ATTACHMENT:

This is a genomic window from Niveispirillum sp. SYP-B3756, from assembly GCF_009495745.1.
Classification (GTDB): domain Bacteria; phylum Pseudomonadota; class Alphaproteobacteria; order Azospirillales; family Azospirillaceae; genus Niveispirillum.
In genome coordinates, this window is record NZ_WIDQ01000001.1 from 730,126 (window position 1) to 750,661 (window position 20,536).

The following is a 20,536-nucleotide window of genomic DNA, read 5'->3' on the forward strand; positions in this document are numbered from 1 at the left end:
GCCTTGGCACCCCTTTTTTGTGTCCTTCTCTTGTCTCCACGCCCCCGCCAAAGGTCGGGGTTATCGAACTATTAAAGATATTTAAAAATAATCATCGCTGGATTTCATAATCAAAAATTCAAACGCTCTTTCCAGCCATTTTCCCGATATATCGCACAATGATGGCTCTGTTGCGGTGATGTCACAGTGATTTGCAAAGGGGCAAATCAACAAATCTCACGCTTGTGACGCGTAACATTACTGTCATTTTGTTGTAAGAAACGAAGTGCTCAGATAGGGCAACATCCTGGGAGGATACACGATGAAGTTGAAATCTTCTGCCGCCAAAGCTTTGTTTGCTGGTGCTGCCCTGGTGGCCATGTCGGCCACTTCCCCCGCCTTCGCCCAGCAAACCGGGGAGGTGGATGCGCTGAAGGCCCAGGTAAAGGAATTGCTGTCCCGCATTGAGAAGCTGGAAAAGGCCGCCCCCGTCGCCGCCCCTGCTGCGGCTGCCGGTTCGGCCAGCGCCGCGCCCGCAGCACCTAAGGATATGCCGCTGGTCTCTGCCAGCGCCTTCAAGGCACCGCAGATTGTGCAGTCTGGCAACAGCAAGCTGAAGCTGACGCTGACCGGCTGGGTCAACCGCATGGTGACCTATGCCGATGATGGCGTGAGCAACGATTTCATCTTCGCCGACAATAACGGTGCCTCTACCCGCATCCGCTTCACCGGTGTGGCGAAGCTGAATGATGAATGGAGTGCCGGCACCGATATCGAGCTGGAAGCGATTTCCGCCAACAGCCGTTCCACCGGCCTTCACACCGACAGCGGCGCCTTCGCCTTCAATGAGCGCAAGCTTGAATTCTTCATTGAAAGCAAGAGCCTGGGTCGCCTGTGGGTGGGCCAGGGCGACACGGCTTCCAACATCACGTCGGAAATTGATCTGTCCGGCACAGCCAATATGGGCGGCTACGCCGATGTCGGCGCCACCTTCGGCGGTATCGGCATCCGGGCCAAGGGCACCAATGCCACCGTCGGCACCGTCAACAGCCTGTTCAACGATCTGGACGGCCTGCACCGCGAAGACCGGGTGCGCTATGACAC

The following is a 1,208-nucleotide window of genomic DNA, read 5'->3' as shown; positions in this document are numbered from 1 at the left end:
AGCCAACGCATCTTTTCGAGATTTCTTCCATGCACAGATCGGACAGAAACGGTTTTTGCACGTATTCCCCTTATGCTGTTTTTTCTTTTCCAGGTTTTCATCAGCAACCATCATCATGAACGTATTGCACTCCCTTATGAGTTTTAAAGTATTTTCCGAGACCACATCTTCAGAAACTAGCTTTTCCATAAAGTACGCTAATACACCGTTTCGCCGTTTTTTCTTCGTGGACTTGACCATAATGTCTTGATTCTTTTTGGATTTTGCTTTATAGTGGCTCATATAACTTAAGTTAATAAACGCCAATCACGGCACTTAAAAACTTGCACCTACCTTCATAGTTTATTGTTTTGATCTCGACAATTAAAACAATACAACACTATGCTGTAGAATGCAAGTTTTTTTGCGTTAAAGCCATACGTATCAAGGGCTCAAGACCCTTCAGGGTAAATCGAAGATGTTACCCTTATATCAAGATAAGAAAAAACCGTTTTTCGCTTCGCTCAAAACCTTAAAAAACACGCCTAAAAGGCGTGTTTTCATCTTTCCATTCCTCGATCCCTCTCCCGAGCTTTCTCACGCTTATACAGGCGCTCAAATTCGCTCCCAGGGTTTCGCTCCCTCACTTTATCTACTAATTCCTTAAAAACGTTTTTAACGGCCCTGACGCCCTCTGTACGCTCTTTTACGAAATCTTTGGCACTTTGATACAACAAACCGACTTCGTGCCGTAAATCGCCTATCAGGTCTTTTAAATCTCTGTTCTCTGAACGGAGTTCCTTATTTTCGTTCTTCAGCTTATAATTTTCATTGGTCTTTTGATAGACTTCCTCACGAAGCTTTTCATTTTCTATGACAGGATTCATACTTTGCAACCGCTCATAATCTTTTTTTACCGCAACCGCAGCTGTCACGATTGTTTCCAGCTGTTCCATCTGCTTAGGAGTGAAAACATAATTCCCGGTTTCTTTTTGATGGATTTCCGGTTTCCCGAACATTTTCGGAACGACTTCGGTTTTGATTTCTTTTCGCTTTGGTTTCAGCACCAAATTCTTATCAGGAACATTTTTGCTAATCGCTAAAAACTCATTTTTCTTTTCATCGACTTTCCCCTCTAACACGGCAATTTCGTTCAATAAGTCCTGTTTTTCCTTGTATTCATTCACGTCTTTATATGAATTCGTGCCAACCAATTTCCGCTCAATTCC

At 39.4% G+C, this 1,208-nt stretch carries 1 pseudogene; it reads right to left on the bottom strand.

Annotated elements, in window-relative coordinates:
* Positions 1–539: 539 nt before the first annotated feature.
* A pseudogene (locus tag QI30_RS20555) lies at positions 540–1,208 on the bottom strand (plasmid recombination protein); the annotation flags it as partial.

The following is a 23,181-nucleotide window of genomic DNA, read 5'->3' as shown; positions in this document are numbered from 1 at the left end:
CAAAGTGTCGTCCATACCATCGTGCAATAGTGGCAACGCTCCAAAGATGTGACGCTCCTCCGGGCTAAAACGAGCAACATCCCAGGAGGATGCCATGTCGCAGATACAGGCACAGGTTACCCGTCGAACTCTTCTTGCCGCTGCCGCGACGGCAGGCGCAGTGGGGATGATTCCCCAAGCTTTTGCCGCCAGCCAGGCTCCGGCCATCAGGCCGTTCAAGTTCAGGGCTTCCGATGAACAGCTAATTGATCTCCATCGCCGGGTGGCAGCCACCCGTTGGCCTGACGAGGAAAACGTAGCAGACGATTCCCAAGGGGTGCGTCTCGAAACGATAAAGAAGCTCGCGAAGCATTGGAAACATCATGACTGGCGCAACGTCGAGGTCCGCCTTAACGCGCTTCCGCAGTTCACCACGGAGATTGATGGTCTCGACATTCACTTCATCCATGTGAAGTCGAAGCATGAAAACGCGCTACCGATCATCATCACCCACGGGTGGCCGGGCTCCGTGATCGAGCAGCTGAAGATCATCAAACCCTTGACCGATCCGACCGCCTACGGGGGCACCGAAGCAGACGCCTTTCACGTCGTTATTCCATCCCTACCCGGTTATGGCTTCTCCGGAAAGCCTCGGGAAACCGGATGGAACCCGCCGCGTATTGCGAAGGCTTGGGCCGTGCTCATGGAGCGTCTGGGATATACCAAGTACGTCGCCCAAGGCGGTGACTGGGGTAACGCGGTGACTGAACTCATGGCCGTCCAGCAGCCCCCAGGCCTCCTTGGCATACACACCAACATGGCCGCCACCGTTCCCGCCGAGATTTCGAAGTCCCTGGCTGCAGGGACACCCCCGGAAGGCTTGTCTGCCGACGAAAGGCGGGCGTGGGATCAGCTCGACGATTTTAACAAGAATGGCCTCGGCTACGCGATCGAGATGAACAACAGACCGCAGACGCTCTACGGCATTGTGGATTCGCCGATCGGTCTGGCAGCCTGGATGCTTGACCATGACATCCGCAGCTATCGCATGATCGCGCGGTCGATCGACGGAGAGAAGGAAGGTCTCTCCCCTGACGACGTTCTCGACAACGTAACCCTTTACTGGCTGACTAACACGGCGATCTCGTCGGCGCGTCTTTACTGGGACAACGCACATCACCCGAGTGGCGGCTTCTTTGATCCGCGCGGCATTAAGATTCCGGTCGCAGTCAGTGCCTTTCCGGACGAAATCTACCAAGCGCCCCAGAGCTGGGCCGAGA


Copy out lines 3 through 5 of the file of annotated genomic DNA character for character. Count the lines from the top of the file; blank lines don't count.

In genome coordinates, this window is record NZ_WIDQ01000001.1 from 730,126 (window position 1) to 750,661 (window position 20,536).

The following is a 20,536-nucleotide window of genomic DNA, read 5'->3' on the forward strand; positions in this document are numbered from 1 at the left end:
GCCTTGGCACCCCTTTTTTGTGTCCTTCTCTTGTCTCCACGCCCCCGCCAAAGGTCGGGGTTATCGAACTATTAAAGATATTTAAAAATAATCATCGCTGGATTTCATAATCAAAAATTCAAACGCTCTTTCCAGCCATTTTCCCGATATATCGCACAATGATGGCTCTGTTGCGGTGATGTCACAGTGATTTGCAAAGGGGCAAATCAACAAATCTCACGCTTGTGACGCGTAACATTACTGTCATTTTGTTGTAAGAAACGAAGTGCTCAGATAGGGCAACATCCTGGGAGGATACACGATGAAGTTGAAATCTTCTGCCGCCAAAGCTTTGTTTGCTGGTGCTGCCCTGGTGGCCATGTCGGCCACTTCCCCCGCCTTCGCCCAGCAAACCGGGGAGGTGGATGCGCTGAAGGCCCAGGTAAAGGAATTGCTGTCCCGCATTGAGAAGCTGGAAAAGGCCGCCCCCGTCGCCGCCCCTGCTGCGGCTGCCGGTTCGGCCAGCGCCGCGCCCGCAGCACCTAAGGATATGCCGCTGGTCTCTGCCAGCGCCTTCAAGGCACCGCAGATTGTGCAGTCTGGCAACAGCAAGCTGAAGCTGACGCTGACCGGCTGGGTCAACCGCATGGTGACCTATGCCGATGATGGCGTGAGCAACGATTTCATCTTCGCCGACAATAACGGTGCCTCTACCCGCATCCGCTTCACCGGTGTGGCGAAGCTGAATGATGAATGGAGTGCCGGCACCGATATCGAGCTGGAAGCGATTTCCGCCAACAGCCGTTCCACCGGCCTTCACACCGACAGCGGCGCCTTCGCCTTCAATGAGCGCAAGCTTGAATTCTTCATTGAAAGCAAGAGCCTGGGTCGCCTGTGGGTGGGCCAGGGCGACACGGCTTCCAACATCACGTCGGAAATTGATCTGTCCGGCACAGCCAATATGGGCGGCTACGCCGATGTCGGCGCCACCTTCGGCGGTATCGGCATCCGGGCCAAGGGCACCAATGCCACCGTCGGCACCGTCAACAGCCTGTTCAACGATCTGGACGGCCTGCACCGCGAAGACCGGGTGCGCTATGACAC